I have played college sports and one thing we learnt was to accept the judges' decision even if we feel they are wrong. To humbly ask for a review if we feel an error was made and then when the tournament is done, go celebrate, the defeated and the victors together.
Irrespective of whether the decision is reviewed or corrections made, I congratulate both the Priests and the participants for their efforts. The decision in my opinion is irrelevant. Thanks for posting the two good videos.
Joe Joshua Kochitty, Mumbai
- Dear Thomas Jacob Nishanth
It is good that you are using this avenue to voice your concerns.
In the first place, the Holy Liturgy and its parts to worship derived from Greek "leitourgía" - Work of the people, which is sacred and within Holy Orthodoxy ( Right Glory - Glory to God) is for use by the Church and within the Church.
I cite the example when the early Christians martyred after accused of cannibalism by the Romans did not go out and explain to those outside of the Church what the ' Flesh and Body' which they had participated at Qurbana mean.
Instead we have commercialized , taken glory for what we had only got to have as part of our tradition because of providence by God and our interaction with the west Syrian Orthodox Christians .
My suggestion for you is to back off from winning and losing game and go back to basics -
1.Write out the Syrian song in English/ Malayalam .
2. Obtain or have translation of the words in Malayalam / English and Learn it for yourself.
3. Next participate in Wednesday and Sunday worship within the Church during upcoming Sleebha season from September 14, 2013.
4. Share it with your Sunday school participants and here and offer it so that they and any of us who have a chance to attend too a worship within the Church may use it to reflect and offer it more fully
5. The tunes and words were developed over a period and as a community within the cultural and historical background and so it would be wise to teach the Sunday school children the song in Malayalam or English and without instruments so that they understand and know why they are learning it and not for any competition ,but for offering their own selves from within to God as part of Church when we get together . ( This task is beyond ourselves and so we could pray and Lord have mercy to bring fruit)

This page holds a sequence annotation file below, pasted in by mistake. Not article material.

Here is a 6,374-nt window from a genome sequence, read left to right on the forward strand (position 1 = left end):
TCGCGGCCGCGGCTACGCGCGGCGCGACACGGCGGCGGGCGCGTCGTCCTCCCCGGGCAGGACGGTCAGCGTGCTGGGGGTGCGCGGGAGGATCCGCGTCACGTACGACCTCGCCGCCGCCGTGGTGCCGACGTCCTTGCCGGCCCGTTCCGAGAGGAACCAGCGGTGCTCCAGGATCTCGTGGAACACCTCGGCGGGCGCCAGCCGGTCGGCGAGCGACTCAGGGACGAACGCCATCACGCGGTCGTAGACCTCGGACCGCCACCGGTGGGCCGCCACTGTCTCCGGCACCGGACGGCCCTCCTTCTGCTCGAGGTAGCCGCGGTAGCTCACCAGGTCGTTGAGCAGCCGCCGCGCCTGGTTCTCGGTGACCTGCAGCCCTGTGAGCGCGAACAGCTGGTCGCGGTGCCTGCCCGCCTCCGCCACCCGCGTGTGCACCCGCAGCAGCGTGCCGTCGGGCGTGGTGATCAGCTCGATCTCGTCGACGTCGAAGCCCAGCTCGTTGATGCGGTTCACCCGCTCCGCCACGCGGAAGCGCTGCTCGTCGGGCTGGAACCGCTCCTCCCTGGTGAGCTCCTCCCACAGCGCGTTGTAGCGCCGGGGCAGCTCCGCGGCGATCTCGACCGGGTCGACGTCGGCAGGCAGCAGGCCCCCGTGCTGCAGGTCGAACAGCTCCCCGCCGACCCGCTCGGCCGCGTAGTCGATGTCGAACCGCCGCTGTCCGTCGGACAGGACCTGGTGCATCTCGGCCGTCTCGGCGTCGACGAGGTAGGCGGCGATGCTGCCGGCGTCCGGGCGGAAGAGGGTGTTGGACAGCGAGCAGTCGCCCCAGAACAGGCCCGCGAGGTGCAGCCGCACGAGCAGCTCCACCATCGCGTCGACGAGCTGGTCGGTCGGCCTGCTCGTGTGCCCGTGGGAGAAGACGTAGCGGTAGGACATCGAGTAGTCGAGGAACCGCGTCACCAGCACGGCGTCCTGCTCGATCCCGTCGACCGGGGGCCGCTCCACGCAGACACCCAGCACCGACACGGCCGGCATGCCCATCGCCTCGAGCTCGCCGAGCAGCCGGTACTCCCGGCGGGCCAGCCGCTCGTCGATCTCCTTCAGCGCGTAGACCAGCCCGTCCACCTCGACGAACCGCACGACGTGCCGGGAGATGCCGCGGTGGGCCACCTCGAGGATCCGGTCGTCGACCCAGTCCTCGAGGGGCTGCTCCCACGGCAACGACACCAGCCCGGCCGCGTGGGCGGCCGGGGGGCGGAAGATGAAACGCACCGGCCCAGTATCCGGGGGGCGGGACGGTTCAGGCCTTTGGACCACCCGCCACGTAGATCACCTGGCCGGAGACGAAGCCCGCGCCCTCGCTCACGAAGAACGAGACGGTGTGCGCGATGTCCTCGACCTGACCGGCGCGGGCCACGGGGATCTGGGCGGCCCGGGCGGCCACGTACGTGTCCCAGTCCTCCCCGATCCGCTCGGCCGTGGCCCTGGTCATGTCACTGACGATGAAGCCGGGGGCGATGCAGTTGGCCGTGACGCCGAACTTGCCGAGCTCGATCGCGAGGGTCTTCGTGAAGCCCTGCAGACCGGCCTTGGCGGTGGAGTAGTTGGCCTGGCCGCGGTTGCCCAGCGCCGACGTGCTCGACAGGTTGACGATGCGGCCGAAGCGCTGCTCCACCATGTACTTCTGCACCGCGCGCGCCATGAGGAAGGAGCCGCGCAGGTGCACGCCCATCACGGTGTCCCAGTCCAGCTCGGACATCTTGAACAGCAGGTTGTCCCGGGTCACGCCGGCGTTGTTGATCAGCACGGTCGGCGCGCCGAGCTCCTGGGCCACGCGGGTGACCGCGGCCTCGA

P.S - Also can you share with the Sunday school students about St. Dioscorus if you believe the organizers / judges of the competition may perhaps missed out to explain
- dear joe,
what an amazing take on the whole competition spirit. i thank God Almighty for such discernment from a youngster. i wish and pray that all our competitions (and competitors) imbibe this wisdom, rather than only reading it. your post basically sums up the spirit of obedience, celebration and empathy of the roles played (participants, teachers and judges). all together form the chamber of instruments, rather than a loud clanging symbol.
ps: my thoughts are only with respect to joe's post and not to the specific incident in the parent post.
- Dear Thomas Jacob Nishanth
OSSAE arts competitions are conducting as per OSSAE guidelines. The very particular competition you had mentioned in your posting may be a free of rule competition. OSSAE group song competitions have to be judged as 10 marks each of tune, rhythm and voice. The languages can be Malayalam or Hindi or English and song should be selected from liturgical songs used in worships. It is to be noted that it is nowhere mentioned that the tunes should not be adopted from Syriac. Judges have to evaluate the song what they heard, whether it in a good, pleasant tune, all participants sing in a rhythm as a whole and voice is clear and synchronised. Since no musical instruments are used in competitions, the above check points are much pronounced. If two or more teams are presenting same song and some teams presenting a new tune which is not familiar to the judges, the judges should adhere to the competition rules and not value according to their knowledge and
their likes and dislikes.
John P. George